The growing reputation of this gum among allopaths, successful as it has been in some most severe cases of chronic dysentery, which had baffled every other known means of relief or cure, will, I trust, be a sufficient apology for bringing it before the notice of your readers. It is well worthy of a thorough proving, from its homoeopathic relation to the above disorder, and its affording a ready illustration of the law of Hahnemann. I regret that no scientific description of the tree producing it can at present be given.
If not identical, there is still a great resemblance between the eucalyptus resinifera of the order myrtaceoe, class icosandria, and the above, the produce of the Australian continent. I may, however, be deceived in this, so far as our present knowledge extends, for there appears to be a remarkably wide family of the eucalyptus spread over the entire continent of Australia. The prevalence, however, of shrubs and trees of the order myrtaceos, especially Melaleucas, in the north and north-western regions of that continent, is a circumstance favorable to its partial identity, at least, with the now almost obsolete kino of Africa and the Indian Archipelago. I have recently applied to a distinguished botanist for a scientific record of this tree, but without success, in consequence of no specimens of the fruit or leaves having been forwarded to him at any time. He furnished me, however, with a small sample of the gum of the eucalyptus amygdalena, the produce of New South Wales; but on testing and comparing this in every way with that in my possession from the coast of Western Australia, on the opposite side of the continent, I found such a marked superiority in the latter, that I should most decidedly give it the preference over the former, or any other I have seen. Indeed, the latter has of late come into high favor in the East Indies, at least among the allopathic practitioners there. The demand in this country has recently vastly increased also, among the same class of practitioners.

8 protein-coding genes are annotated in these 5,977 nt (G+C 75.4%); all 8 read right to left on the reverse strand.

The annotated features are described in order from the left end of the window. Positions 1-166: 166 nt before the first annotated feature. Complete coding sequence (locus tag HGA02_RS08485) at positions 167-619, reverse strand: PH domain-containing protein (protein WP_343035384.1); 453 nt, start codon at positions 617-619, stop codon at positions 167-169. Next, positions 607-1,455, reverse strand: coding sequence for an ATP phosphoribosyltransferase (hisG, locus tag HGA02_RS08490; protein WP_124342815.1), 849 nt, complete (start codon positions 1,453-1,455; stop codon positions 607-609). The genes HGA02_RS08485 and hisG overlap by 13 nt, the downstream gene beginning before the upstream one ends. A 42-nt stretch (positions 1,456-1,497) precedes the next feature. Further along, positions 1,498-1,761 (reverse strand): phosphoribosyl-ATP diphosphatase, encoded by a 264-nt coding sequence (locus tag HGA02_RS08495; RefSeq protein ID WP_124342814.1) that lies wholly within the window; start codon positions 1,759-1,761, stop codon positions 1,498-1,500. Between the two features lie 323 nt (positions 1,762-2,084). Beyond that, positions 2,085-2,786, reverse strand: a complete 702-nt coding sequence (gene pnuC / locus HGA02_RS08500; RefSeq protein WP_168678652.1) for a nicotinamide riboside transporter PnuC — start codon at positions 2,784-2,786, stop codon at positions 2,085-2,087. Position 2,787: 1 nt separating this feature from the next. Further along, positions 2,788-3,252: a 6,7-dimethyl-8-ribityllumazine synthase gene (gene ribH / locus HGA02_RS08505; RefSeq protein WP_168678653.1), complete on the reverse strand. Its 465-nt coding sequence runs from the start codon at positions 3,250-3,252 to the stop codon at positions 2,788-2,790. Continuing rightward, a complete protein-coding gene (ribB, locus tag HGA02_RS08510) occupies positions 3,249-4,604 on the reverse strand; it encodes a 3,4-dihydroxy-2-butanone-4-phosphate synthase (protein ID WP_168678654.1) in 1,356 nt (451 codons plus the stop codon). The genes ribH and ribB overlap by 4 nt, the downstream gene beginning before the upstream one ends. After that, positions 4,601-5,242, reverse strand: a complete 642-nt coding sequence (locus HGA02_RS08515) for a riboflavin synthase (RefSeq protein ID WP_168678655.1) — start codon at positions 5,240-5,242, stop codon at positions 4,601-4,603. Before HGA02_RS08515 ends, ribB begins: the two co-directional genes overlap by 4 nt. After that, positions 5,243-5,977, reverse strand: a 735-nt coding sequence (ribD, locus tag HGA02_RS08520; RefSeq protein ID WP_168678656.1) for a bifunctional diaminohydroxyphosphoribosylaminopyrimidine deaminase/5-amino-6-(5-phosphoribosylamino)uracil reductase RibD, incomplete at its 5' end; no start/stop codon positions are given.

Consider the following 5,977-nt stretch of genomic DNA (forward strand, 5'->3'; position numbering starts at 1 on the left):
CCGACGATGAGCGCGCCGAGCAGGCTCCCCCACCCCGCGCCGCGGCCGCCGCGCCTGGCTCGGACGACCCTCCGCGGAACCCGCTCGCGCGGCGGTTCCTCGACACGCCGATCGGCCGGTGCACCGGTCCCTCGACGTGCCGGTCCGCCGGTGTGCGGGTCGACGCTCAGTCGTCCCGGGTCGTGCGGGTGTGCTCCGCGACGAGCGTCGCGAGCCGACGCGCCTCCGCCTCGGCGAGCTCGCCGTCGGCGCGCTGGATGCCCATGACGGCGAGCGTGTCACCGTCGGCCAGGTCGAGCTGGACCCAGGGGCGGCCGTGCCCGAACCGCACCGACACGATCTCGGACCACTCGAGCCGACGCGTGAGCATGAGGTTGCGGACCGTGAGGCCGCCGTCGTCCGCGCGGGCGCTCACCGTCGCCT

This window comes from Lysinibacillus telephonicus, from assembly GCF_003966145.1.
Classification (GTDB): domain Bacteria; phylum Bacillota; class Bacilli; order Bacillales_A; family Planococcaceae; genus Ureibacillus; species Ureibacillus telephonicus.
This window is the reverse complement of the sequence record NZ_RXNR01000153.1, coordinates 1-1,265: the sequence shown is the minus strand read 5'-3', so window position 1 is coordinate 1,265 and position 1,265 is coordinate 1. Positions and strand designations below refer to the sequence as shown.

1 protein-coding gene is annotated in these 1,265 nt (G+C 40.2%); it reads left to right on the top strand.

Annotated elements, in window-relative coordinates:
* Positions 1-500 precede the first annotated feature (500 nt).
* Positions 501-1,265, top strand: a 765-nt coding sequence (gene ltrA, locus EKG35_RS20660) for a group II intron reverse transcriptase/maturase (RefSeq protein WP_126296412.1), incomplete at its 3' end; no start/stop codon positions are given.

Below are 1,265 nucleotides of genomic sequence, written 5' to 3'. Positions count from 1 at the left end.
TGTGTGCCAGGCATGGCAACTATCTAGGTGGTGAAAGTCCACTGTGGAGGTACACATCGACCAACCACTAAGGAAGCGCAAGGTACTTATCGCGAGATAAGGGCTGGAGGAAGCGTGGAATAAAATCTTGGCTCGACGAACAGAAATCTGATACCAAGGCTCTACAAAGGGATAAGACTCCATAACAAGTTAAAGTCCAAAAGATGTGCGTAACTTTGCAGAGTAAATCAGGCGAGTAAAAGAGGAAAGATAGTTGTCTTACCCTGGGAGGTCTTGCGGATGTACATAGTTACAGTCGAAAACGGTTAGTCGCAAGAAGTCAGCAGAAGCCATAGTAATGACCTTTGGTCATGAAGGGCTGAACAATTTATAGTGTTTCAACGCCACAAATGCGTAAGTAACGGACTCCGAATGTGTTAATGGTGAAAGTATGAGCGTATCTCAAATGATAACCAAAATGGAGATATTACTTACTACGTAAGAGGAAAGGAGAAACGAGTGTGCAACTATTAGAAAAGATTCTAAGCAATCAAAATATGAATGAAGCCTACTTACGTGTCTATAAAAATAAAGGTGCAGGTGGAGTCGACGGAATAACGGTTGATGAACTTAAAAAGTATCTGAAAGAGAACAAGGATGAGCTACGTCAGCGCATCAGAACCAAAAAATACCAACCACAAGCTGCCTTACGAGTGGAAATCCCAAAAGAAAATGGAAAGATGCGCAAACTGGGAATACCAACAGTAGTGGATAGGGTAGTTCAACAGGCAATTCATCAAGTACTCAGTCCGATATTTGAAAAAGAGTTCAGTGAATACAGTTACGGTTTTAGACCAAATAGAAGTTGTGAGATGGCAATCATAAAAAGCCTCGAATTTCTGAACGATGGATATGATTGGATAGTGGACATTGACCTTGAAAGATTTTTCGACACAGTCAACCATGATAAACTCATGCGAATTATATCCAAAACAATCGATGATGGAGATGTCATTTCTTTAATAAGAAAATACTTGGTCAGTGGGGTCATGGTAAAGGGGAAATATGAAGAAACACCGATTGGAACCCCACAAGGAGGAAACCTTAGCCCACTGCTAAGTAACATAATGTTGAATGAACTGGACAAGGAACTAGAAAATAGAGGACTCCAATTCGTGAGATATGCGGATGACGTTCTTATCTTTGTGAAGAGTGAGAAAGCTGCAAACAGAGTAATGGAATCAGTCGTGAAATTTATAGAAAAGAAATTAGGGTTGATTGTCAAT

I can only, therefore, give a natural description of this gum or sap, from want of scientific knowledge of the tree itself. It is found in large and almost inexhaustible forest lands, on the western and eastern coasts of Australia chiefly, though it is common to the southern and north-eastern coasts. So far, then, unlike the cinchona forests of Peru, the supply of this drug cannot easily be exhausted. We have recently learned, that owing to the reckless practice of completely “barking” the cinchona trees, great fears are entertained respecting our future supplies of that valuable article, so much so, that with great expense and difficulty, plantations of shrubs taken from Peru have been commenced in British India.
The red gum as it were bleeds from the tree, dripping like drops of blood upon the soil closely adjacent to its roots; within the “faults” of the timber (and it is a very “faulty” tree) are large collections of the gum, so that when felled and being sawn up, the saw and trunk appear to be covered with blood, and this remaining upon the ground, speedily coagulates into a laminated friable mass, which when reduced to powder resembles a puce-colored pigment It is, on the western coast of Australia at least, a tree of large size resembling the African oak rather than the family of eucalypti.